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One of the most challenging areas for judges is integrating the use of data, statistics, and logic models in system change. In addition to analyzing data, simply identifying what sort of research is credible and usable can be a difficult task. In this section, judges can find practical and understandable resources on research and data, as well as explanations to common research related questions.

Latest Research in Addiction and Treatment: Presentation at Community Courts Conference 2018

A presentation from Dr. Joshua D. Lee, Associate Professor, NYU Langone Health, New York, NY, at our International Community Courts and Public Safety conference in Birmingham, Alabama, May 7-9, 2018.

Current Court Research and Its Implications for Domestic Violence Victims

The Self-Represented Litigant Phenomenon: Implications for Justice Seekers and Justice Providers in Domestic Violence Cases, presented by Julie McFarlane, JD and LLM, Independent Consultant for the NCJFCJ and Distinguished University Professor and Professor of Law at the University of Windsor, and Nancy Ver Steegh, JD, Independent Consultant for the NCJFCJ and Professor of Law at William Mitchell College of Law.


  • Opens in new windowCombining Research and Practice: The Center for Court Innovation’s approach to justice reform

    Written for the UK think tank NESTA, this essay outlines how the Center for Court Innovation incorporates research and evidence into its day-to-day operations.

  • Opens in new windowBuilding the Research Base: An Evaluation Blueprint for Community Courts

    Community courts offer a localized, flexible approach to addressing crime and disorder. The model’s inherent adaptability, however, has also made community courts more difficult to evaluate than other, more standardized models. To promote a more robust research base and to help develop an evidence-based framework for the model, this paper sets forth a blueprint to guide future community court evaluations.

  • Opens in new windowCommunity Court: The Research Literature

    A review of the findings of 19 community court evaluations that were completed as of the end of 2010.

  • Opens in new windowResearch Report: National Judicial Institute on Domestic Child Sex Trafficking Evaluation (Austin, Texas)

    Domestic child sex trafficking (DCST) is a growing and complex problem in the U.S. Juvenile and family court judges are in a unique position to assist victimized youth to ensure they receive necessary services to heal and recover from the trauma caused by DCST. To help train judges on this important issue, the National Judicial Institute on Domestic Child Sex Trafficking was created by the National Council of Juvenile and Family Court Judges in partnership with Rights4Girls and the Office of Juvenile Justice and Delinquency Prevention (OJJDP). The Institute’s goal is for judges to return to their communities with a greater ability to identify children who are at risk for or are currently being trafficked, to utilize effective prevention and intervention strategies, and to gain a stronger sense of their courtroom and community roles to help prevent and end domestic child sex trafficking. The NCJFCJ delivered the fifth NJIDCST in Austin, Texas, March 6-7, 2017. This report is a summary of the key findings from the evaluation of the March 2017 Institute.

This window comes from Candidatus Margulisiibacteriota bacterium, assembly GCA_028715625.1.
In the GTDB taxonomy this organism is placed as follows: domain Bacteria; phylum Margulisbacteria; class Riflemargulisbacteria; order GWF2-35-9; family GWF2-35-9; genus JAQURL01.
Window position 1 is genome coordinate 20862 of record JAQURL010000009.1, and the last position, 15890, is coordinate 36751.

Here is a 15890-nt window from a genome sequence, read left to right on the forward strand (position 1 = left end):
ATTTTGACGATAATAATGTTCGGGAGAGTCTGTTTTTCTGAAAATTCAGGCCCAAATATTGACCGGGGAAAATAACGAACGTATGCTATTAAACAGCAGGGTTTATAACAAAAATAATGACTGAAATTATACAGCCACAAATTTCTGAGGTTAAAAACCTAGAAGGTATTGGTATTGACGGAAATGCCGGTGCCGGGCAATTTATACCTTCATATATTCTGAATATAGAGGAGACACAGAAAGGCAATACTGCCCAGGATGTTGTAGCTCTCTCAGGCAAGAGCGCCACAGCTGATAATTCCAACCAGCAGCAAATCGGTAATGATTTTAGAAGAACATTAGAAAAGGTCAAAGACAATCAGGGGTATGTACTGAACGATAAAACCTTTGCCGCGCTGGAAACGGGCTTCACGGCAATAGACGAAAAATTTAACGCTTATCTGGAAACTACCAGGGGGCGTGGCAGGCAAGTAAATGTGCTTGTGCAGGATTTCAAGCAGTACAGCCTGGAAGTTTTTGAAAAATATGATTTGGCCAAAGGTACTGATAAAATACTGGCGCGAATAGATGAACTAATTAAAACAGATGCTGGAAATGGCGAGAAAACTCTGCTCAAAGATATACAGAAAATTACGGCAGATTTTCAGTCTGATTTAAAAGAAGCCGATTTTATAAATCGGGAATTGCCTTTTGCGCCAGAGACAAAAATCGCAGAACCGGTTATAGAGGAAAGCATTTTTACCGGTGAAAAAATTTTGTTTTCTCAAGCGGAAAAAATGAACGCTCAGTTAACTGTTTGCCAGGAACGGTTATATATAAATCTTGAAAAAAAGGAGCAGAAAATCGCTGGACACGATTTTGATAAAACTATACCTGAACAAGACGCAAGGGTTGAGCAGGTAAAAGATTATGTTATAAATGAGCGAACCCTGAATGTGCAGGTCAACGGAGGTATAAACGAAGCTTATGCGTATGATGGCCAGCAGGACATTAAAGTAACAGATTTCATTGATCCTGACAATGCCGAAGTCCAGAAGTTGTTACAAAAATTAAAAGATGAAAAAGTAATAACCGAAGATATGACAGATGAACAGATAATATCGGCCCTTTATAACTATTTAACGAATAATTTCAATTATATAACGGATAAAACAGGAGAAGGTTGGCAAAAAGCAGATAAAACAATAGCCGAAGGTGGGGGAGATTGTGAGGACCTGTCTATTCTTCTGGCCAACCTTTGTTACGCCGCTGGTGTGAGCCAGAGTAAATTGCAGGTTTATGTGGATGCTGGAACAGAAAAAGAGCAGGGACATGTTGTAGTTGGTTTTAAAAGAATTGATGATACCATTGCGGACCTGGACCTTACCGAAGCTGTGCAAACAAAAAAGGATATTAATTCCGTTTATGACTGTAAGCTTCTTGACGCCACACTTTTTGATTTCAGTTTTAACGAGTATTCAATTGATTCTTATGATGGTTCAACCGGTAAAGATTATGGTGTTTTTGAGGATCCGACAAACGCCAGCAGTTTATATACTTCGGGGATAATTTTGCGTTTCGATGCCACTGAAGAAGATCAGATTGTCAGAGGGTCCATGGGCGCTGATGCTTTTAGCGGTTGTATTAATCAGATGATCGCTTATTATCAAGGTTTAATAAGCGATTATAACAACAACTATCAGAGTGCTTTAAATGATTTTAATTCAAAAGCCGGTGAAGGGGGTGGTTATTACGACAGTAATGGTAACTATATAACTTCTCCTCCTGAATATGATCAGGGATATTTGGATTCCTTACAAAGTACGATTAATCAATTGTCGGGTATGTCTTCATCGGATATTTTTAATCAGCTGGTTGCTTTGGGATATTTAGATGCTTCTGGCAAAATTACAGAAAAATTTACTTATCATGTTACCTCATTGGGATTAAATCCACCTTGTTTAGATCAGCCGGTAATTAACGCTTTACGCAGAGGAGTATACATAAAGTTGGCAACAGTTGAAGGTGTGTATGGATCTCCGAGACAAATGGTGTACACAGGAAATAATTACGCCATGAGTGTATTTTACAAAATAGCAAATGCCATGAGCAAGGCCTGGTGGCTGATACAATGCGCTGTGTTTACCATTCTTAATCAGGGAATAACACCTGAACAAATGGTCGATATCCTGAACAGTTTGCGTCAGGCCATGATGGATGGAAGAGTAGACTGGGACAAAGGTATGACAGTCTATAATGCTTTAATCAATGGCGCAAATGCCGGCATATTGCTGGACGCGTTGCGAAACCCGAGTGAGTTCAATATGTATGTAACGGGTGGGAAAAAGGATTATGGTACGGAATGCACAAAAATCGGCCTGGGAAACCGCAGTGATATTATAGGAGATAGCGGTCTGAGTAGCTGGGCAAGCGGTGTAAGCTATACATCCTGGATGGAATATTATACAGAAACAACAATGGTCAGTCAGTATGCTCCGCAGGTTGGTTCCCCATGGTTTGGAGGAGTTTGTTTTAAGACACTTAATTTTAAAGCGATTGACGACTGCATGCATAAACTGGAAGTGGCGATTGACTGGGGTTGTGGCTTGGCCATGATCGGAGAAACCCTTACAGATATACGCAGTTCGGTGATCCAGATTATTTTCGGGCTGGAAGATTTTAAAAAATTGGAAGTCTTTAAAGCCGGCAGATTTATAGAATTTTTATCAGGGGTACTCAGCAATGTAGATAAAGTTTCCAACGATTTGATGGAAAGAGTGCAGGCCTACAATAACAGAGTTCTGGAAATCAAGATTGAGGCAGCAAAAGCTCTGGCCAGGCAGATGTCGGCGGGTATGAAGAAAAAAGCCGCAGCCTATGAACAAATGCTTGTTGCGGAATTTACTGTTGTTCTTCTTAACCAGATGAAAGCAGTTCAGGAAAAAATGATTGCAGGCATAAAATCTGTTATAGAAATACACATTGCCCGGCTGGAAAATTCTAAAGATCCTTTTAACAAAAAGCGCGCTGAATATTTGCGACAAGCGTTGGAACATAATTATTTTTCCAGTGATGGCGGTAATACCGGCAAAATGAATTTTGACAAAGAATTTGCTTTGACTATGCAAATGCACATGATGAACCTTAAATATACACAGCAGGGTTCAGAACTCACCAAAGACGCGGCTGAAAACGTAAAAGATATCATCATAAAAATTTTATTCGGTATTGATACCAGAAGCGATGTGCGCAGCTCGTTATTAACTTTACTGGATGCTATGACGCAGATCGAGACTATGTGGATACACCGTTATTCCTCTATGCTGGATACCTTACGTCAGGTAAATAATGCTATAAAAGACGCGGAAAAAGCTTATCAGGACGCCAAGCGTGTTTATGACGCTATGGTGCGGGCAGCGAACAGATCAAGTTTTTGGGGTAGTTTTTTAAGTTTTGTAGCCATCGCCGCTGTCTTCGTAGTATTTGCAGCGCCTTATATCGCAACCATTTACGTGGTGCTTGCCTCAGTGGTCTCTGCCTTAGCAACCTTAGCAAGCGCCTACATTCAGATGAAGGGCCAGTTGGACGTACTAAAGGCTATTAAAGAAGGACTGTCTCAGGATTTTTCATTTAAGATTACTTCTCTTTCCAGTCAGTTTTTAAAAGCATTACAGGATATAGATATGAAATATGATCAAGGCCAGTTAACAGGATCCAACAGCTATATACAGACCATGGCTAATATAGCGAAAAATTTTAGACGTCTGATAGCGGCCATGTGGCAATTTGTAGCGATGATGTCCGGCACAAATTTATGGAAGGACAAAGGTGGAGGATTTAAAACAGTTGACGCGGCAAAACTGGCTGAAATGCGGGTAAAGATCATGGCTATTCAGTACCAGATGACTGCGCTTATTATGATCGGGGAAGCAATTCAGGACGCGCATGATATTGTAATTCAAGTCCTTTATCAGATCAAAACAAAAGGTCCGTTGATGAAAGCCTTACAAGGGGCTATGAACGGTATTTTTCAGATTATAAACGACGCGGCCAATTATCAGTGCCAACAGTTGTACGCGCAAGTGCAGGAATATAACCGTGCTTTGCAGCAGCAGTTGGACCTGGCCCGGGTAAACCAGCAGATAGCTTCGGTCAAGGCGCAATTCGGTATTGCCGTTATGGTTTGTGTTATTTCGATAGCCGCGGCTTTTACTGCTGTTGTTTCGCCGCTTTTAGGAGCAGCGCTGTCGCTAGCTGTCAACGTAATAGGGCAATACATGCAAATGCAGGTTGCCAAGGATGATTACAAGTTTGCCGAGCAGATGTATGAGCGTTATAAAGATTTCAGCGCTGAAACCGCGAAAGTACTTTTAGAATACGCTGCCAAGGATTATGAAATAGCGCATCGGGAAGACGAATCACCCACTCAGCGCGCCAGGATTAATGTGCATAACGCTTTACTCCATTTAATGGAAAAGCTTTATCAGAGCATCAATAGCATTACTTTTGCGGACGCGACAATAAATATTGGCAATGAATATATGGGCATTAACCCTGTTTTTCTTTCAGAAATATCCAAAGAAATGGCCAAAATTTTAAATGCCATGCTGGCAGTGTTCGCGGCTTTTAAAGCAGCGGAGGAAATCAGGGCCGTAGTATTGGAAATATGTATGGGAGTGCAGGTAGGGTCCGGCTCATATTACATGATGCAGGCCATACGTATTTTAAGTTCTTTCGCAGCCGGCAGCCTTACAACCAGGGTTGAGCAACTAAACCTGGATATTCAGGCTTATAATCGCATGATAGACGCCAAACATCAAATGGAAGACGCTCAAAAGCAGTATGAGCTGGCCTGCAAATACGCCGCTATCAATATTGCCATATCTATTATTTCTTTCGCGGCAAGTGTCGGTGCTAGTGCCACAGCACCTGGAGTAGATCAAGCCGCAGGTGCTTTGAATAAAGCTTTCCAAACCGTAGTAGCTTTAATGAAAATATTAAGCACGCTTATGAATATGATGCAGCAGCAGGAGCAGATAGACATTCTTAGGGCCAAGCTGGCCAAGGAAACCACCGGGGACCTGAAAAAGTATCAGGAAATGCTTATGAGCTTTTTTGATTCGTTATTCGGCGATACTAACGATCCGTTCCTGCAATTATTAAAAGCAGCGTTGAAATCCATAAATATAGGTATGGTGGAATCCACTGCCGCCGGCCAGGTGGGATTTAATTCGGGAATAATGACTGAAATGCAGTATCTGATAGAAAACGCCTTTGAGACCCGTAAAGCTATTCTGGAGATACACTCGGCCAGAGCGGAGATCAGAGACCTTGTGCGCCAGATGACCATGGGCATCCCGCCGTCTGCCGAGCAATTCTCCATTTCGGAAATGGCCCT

• Opens in new window and different websiteNevada District Court, Family Division Assessment Released

    Conducted between January and August of this year by the National Center for Juvenile Justice, the research division of the Nevada-based National Council of Juvenile and Family Court Judges (NCJFCJ), the assessment re-examines the court operation model the Nevada legislature adopted in 1993 for judicial districts serving total populations of more than 100,000. Coordinated family divisions were subsequently implemented in the Second Judicial District Court (Washoe County) and the Eighth Judicial District Court (Clark County).

  • Opens in new window and different websiteCenter for Court Innovation Research

    Research drives our approach to justice reform. Social scientists across three distinct teams use evidence to inform policy and practice.

  • Opens in new window and different websiteCommunity Court Research: A Literature Review

    Nationally, there are 27 community courts in operation across the United States. The first community court opened in midtown Manhattan in 1993. Focusing on quality-of-life offenses (drug possession, shoplifting, vandalism, prostitution, and the like), the Midtown Community Court combined punishment and help, sentencing low-level offenders to perform visible community restitution and receive on-site social services, including drug treatment, counseling, and job training. The community courts that have followed in the Midtown Court’s wake seek to achieve many goals, such as reduced crime, increased engagement between citizens and the courts, improved perceptions of neighborhood safety, and a greater level of accountability for low-level, "quality-of-life" offenders.